That said, I cannot possibly agree about the Pulse being a dud. I've demoed it specifically because I had trouble landing my Sabre2 in nil wind, and in the couple of jumps I've got in light to no wind conditions, I found Pulse to be massively easier to land. Sure, it doesn't have the range Sabre2 has allowing it to pop up so much, but it doesn't need it. It's trimmed for such a flat glade that you don't need it in the first place. I've progressed enough since to be able land my Sabre2 in no wind standing up, but I had to put significant effort into learning it, whilst it just happened right away on a Pulse.

I wonder where such a difference of opinions comes from. Almost all non-CP people I know who who fly Pulse are perfectly happy with how it lets them get home after a jump no matter the conditions, and most of them also agree that Sabre2 is much more challenging in no winds. But I do know a person who switched from Pulse to Sabre2 because she found it easier to land, and all she does is freefall.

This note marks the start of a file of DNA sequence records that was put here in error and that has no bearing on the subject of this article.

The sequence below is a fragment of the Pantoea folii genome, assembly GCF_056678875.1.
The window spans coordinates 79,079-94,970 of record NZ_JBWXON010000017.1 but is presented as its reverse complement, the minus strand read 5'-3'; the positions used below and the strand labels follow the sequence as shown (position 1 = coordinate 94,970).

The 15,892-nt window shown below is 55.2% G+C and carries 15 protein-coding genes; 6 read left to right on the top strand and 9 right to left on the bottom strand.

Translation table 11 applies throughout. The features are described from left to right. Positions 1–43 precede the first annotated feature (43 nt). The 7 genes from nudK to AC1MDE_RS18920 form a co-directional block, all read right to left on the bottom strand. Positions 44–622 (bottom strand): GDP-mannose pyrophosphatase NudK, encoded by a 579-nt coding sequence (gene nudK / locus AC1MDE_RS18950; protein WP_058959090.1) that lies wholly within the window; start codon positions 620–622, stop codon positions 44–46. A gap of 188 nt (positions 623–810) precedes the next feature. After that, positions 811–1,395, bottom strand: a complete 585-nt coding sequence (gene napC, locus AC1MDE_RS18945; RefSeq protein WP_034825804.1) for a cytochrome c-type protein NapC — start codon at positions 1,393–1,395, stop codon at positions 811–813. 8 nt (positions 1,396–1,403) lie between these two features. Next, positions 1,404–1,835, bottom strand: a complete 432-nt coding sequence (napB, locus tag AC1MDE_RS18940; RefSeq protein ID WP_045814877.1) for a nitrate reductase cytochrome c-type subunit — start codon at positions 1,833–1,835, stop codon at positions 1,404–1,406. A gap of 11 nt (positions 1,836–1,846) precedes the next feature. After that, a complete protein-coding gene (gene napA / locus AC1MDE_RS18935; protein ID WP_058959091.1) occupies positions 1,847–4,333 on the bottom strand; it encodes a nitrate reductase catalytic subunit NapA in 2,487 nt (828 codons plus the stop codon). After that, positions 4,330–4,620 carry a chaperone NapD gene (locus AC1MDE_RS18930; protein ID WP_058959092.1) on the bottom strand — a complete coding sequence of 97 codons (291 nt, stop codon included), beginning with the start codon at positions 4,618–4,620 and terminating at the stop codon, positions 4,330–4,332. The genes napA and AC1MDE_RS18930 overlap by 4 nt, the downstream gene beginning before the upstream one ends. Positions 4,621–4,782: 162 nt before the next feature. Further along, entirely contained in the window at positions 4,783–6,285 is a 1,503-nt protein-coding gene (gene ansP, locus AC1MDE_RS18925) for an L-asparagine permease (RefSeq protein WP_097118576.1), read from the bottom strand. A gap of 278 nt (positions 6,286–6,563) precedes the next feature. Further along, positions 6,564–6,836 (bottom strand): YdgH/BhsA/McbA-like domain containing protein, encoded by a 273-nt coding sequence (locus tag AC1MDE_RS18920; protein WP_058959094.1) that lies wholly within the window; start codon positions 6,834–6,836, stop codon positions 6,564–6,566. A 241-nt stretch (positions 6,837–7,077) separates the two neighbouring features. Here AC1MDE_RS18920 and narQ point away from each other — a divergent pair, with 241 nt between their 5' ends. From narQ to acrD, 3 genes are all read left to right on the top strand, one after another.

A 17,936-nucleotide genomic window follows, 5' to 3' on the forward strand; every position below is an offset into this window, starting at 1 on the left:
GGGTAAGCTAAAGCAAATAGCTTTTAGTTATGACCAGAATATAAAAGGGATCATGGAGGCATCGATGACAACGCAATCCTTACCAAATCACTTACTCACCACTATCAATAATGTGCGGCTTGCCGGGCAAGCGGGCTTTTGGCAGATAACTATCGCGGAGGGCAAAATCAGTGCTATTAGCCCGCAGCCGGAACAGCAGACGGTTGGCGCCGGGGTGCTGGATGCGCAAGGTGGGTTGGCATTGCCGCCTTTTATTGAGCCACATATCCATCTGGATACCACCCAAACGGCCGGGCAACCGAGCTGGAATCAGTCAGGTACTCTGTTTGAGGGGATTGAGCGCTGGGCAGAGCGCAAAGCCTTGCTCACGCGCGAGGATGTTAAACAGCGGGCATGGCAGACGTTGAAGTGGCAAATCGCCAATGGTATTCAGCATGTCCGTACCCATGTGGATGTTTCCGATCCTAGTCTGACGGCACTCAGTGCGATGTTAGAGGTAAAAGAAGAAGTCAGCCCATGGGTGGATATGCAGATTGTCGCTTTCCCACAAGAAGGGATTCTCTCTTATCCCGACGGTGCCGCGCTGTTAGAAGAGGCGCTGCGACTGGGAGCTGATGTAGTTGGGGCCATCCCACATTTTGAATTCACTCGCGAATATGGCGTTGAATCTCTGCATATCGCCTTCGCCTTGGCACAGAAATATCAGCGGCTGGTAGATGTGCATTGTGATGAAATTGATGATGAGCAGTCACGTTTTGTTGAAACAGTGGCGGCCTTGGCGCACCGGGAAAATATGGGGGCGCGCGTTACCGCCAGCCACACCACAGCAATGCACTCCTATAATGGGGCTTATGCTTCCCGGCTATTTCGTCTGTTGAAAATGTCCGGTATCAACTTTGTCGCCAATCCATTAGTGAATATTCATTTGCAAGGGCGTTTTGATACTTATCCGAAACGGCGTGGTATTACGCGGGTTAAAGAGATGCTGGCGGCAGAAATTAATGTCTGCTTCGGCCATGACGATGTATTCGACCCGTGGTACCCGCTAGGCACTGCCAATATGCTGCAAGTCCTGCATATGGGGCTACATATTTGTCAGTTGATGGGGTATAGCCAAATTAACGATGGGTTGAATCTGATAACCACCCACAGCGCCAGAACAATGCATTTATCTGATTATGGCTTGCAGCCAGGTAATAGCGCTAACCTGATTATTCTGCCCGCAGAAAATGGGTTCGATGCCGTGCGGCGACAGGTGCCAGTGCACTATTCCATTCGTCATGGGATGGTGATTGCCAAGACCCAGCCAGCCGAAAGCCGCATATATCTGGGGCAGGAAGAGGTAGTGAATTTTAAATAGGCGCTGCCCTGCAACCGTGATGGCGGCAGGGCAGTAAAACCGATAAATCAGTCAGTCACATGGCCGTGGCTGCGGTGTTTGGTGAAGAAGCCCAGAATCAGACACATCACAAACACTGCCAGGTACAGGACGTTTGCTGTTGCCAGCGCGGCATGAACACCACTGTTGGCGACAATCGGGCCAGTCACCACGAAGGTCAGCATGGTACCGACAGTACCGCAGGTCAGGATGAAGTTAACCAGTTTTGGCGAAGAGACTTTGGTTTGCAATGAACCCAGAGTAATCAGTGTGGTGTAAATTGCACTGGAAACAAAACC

"Skydivers are highly emotional people. They get all excited about their magical black box full of mysterious life saving forces."

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Andrei_Serban

Jumped one since... 190 (I'm at 180 lbs exit wt)... twice, in light winds.

Maybe weak flare power, maybe I wasn't doing it right.

Maybe the controls were a little too long for my body size - it also turned rather slowly, I got the impression that one needs to pull the toggle halfway down before it starts turning.

Very hard to toggle stall (again, maybe controls too long).

Enormous front riser pressure... Did some pull-ups on the front risers without any effect on the canopy. (Does front riser pressure get lower on higher wing loadings??...)

Glides nicely. Lovely for relaxing after your freefall, enjoy the landscape etc.

Who's this canopy actually marketed for?



I jumped a 170 (I'm 187lbs out the door) in light to no winds. Had zero trouble flaring, in fact flaring was the very reason I demoed Pulse (I could barely land my Sabre2 in no wind at the time).